On Ending White Supremacy

People protesting police brutality.

Originally published on Medium and republished here with the author’s permission.

Since Inauguration Day, the progressive community and people of good conscience more generally are experiencing a mix of dread, despair and fear as we steel ourselves to face the dystopian reality of the Trump era.

We all recognize the threat that a Trump administration represents for the United States, its residents, and the world.

Some analyst are still making noise about Trump’s message of so called economic populism winning the day, in an attempt to normalize the results of the election and understand his voters.

But most of us are clear that Trump’s win was a victory for the true axis of evil — white supremacy, patriarchy and exploitative capitalism.

So many in our communities are terrified and anxious about the future and for good reason. But I will let you in on a little secret.

We have perhaps never been closer to ending white supremacy as we are right now.

This is a bold statement and you probably think I am in a state of deep denial, but hear me out.

To be clear, I did not say that white supremacy will end soon. Indeed, it will be emboldened during the Trump era, and continue to evolve and persist for the foreseeable future. That said, I firmly believe that we have never been closer to ending it, relative to other moments in history.

It is all relative, but in this moment that relativity can provide our communities with a much needed, however modest modicum of hope.

I believe we are closer than ever before to ending white supremacy because recent social movements and political events have helped organize key constituencies and exposed the core nature of white supremacy to the broader public.

White supremacy or more exactly elite white male supremacy is about power and social control and uses anti-Black racism, patriarchy, and classism as primary tools for building power, privilege, and wealth and maintaining total control of white male elites.

It justifies the oppression of people of color, and tricks working class white folks into a self-destructive collectivism and complacency in their own oppression. Today’s freedom fighters are organizing to defeat white supremacy.

The road ahead may be challenging, but they have already begun taking some of the most critical first steps:

  • Occupy popularized the reality of the 1%, exposing the idea of an elite ruling class and the exploitation of 99% of the populous. However, this analysis neglected the central role of anti-black racism in building wealth and maintaining social control.
  • Black Lives Matter Movement continues to shift the narrative, exposing the reality of anti-Black structural racism in today’s society, as a form of social control. The movement, emphasizes a radical Black womanist analysis and leadership base into the movement, but BLM has yet to fully articulate the connection to exploitative capitalism, at least in the general public sphere.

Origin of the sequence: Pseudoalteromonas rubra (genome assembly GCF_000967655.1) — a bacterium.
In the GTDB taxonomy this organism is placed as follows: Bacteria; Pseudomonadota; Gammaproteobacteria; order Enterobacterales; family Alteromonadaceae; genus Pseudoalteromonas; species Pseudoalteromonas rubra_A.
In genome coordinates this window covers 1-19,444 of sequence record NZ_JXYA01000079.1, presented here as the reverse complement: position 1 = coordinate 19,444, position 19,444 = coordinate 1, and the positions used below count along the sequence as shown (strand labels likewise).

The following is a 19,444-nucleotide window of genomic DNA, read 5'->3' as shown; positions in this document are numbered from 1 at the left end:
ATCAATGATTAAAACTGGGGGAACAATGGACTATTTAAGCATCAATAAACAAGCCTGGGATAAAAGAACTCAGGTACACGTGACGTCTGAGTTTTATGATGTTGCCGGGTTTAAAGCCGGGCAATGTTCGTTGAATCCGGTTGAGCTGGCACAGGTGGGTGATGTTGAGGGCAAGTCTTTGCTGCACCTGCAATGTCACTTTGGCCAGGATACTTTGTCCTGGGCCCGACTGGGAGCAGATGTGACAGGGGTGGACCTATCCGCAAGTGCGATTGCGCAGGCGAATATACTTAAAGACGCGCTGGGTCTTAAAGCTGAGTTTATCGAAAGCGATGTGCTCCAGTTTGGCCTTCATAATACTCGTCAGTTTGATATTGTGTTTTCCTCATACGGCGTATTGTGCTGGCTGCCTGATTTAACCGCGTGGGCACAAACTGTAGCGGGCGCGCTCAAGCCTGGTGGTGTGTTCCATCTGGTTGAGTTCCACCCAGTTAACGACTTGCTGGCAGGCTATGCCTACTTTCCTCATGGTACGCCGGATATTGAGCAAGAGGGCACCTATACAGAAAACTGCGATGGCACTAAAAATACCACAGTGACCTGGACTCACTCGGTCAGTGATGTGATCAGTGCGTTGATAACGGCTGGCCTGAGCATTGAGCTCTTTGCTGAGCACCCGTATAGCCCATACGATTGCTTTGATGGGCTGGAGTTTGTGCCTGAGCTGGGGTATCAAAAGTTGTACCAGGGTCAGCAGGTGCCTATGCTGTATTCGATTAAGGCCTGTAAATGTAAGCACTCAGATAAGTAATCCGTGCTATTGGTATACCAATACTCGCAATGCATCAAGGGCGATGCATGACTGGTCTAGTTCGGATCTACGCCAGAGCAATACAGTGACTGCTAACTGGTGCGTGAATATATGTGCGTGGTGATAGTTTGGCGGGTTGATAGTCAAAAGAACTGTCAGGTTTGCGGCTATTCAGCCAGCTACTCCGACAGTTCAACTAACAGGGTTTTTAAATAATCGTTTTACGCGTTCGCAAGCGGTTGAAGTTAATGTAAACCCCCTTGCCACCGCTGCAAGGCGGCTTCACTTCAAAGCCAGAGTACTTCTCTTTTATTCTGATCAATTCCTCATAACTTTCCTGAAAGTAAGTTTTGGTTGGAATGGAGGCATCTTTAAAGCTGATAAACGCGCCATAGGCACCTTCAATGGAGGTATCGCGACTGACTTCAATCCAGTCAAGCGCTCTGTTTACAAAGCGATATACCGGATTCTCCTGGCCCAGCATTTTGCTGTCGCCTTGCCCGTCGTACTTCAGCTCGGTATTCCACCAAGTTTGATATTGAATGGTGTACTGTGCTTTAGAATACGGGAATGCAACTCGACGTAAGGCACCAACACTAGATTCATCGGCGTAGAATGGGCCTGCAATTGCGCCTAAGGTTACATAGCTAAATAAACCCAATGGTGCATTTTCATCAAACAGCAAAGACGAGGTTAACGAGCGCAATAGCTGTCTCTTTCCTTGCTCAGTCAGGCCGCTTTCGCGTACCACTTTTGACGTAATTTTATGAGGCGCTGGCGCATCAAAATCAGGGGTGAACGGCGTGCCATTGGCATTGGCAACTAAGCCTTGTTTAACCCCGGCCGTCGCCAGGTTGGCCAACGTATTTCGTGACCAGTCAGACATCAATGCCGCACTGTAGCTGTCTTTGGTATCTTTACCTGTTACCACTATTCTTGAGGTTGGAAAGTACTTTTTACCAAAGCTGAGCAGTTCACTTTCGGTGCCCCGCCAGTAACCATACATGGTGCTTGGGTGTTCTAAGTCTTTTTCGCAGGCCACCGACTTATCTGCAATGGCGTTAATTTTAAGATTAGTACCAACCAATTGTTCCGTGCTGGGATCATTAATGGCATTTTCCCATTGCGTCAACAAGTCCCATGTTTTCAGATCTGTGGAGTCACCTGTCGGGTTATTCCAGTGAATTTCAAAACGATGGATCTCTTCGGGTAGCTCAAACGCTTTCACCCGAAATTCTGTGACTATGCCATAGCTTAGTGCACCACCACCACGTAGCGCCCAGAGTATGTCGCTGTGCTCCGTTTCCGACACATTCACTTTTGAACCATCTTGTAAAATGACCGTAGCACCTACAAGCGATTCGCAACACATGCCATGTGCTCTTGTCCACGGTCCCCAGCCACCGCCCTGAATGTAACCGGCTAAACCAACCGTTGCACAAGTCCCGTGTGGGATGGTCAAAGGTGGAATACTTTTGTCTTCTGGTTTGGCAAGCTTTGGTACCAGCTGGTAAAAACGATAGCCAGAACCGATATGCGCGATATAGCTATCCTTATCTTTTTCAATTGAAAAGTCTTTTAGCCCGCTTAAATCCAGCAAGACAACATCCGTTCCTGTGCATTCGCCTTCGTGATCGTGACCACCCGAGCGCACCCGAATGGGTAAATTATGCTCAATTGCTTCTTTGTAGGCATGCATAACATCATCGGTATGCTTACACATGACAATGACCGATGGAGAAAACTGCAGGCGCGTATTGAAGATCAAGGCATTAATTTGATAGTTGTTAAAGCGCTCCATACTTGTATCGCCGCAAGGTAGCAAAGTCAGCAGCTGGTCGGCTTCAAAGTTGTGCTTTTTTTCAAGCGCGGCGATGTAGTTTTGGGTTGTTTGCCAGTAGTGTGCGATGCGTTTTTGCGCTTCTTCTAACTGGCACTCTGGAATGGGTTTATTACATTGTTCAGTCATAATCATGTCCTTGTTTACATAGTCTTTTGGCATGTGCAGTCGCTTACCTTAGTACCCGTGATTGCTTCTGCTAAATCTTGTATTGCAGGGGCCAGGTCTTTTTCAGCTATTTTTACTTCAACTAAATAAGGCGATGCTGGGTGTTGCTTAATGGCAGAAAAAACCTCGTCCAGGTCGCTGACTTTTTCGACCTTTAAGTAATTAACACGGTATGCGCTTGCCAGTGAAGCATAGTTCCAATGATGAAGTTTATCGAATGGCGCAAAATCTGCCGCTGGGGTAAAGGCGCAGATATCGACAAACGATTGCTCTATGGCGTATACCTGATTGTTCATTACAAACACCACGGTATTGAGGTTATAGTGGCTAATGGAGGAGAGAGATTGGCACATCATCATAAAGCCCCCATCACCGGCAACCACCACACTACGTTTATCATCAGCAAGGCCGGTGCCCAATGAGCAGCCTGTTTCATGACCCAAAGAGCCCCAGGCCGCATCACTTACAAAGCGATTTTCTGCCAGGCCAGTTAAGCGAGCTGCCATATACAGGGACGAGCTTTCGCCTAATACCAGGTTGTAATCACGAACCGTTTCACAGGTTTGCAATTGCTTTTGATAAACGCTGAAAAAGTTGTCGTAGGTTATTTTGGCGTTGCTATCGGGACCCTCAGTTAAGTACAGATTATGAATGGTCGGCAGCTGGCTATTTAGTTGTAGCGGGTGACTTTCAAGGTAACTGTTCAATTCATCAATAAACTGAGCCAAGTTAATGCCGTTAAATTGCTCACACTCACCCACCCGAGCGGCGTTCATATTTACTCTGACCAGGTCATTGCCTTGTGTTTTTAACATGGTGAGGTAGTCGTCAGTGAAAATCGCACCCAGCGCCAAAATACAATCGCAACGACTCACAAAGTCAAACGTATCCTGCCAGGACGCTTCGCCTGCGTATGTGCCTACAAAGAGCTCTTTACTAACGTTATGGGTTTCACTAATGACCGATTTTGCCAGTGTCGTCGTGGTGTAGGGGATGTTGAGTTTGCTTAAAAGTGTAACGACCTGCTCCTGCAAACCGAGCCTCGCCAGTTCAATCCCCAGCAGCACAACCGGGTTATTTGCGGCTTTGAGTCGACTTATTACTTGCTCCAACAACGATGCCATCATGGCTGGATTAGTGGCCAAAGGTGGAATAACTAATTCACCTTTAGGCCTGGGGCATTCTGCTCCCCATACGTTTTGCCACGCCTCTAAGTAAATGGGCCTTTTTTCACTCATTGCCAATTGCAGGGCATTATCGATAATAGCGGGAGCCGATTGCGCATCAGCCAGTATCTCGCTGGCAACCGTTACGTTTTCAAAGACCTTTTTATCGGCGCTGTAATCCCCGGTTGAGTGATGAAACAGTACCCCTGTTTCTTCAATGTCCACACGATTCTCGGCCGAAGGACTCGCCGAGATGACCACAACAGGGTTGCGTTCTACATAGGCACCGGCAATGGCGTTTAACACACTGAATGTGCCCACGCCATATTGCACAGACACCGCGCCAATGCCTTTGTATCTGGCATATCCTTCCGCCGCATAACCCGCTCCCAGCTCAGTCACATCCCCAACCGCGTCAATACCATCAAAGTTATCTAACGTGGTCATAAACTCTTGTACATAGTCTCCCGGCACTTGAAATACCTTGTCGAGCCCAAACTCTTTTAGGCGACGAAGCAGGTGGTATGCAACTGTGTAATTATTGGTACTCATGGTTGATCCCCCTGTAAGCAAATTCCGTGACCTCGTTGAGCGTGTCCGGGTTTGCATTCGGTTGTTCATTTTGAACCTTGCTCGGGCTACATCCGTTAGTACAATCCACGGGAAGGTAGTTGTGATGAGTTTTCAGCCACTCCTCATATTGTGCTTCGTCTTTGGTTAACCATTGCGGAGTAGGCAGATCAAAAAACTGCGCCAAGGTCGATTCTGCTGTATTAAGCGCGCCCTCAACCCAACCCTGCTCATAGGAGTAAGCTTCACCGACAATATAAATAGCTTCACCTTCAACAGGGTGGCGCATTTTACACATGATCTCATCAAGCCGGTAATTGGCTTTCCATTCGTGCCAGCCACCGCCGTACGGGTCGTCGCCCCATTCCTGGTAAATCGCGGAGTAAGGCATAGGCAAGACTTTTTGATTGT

• The Hillary Clinton campaign and the aftermath of her defeat — particularly the Women’s March on Washington — has activated and energized women to name sexism in concrete ways. The extent to which this work will center the leadership of women of color, while aggressively confronting elite white male supremacy as a system of social control is yet to be seen.
  • The infrastructure and/or social power of other movements are also at critical points in their development and are increasingly working in more intersectional ways including immigrant rights; LGBTQI rights; Native American movement; labor and worker’s rights (e.g., Fightfor15); climate change movement; incarcerated people; etc.

Now is the time to help these movements deepen their collective impact by challenging elite white male supremacy head on.

Already, these movements have penetrated the public discourse and laid a foundation for political consciousness raising with the general public that can make plain the universally destructive impact of anti-Black racism, patriarchy and exploitative capitalism.

If we remain unapologetic about our values, this new consciousness can serve as the foundation for an authentic cross-racial,-gender, -class, -sexual orientation, -religion, -nationality, -ability movement focused on ending elite white male supremacy.

Finally, the election of Donald Trump has shaken this country like no other political event in a generation.

His victory knocked the air of inevitability out of those of us who may have believed that we would eventually achieve racial and gender equity because of demographic destiny or the supposed growing cultural tolerance of the country.

The truth is, the only thing that was inevitable was that white supremacy would strike back — hard. The Trump election, despite losing the popular vote by nearly 3 million people, is an important reminder that vigilance is the most important victory.

We would do well to remember this pain and fear, use it to resist the normalization of the Trump presidency, and energize our commitment to work together to end elite white male supremacy.

Vigilance is the most important victory.

It is important to accurately define elite white male supremacy. Elite white male supremacy is an economic, political, ideological and cultural social order with the sole purpose of maintaining the rule of white male elites over communities of color, women, non-elite whites, the middle class and poor.

White supremacy is not the same as white superiority — which is the unfounded belief that the “white race” is superior to other “races”.

White superiority is a primary tool used to sow dissension and conflict between whites and people of color in order to keep them fighting each other and not against the hegemonic power of elite white males.

Also, elite white male supremacy is not the sole purview of conservatives/Republicans, as liberals/Democrats are often also vested in its continuance.